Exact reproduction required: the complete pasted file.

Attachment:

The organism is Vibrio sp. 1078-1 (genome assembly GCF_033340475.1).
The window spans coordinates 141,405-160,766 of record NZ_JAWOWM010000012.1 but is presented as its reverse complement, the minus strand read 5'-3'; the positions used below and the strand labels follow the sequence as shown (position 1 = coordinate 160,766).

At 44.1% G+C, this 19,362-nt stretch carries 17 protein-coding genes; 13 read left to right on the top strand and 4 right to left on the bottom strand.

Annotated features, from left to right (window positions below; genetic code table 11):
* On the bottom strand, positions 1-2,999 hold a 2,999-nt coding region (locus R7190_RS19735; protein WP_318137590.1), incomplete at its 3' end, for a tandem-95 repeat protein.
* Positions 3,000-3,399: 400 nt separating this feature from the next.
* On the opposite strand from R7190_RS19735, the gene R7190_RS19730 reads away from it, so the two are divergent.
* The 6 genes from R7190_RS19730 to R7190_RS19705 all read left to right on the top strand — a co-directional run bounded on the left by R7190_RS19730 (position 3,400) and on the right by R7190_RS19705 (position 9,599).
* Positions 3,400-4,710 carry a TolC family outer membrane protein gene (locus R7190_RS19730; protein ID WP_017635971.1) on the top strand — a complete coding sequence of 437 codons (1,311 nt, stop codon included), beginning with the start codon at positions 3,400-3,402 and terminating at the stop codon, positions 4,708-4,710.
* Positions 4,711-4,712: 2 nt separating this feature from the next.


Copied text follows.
The organism is Vibrio sp. 1078-1 (genome assembly GCF_033340475.1).
The window spans coordinates 141,405-160,766 of record NZ_JAWOWM010000012.1 but is presented as its reverse complement, the minus strand read 5'-3'; the positions used below and the strand labels follow the sequence as shown (position 1 = coordinate 160,766).

At 44.1% G+C, this 19,362-nt stretch carries 17 protein-coding genes; 13 read left to right on the top strand and 4 right to left on the bottom strand.

Annotated features, from left to right (window positions below; genetic code table 11):
* On the bottom strand, positions 1-2,999 hold a 2,999-nt coding region (locus R7190_RS19735; protein WP_318137590.1), incomplete at its 3' end, for a tandem-95 repeat protein.
* Positions 3,000-3,399: 400 nt separating this feature from the next.
* On the opposite strand from R7190_RS19735, the gene R7190_RS19730 reads away from it, so the two are divergent.
* The 6 genes from R7190_RS19730 to R7190_RS19705 all read left to right on the top strand — a co-directional run bounded on the left by R7190_RS19730 (position 3,400) and on the right by R7190_RS19705 (position 9,599).
* Positions 3,400-4,710 carry a TolC family outer membrane protein gene (locus R7190_RS19730; protein ID WP_017635971.1) on the top strand — a complete coding sequence of 437 codons (1,311 nt, stop codon included), beginning with the start codon at positions 3,400-3,402 and terminating at the stop codon, positions 4,708-4,710.
* Positions 4,711-4,712: 2 nt separating this feature from the next.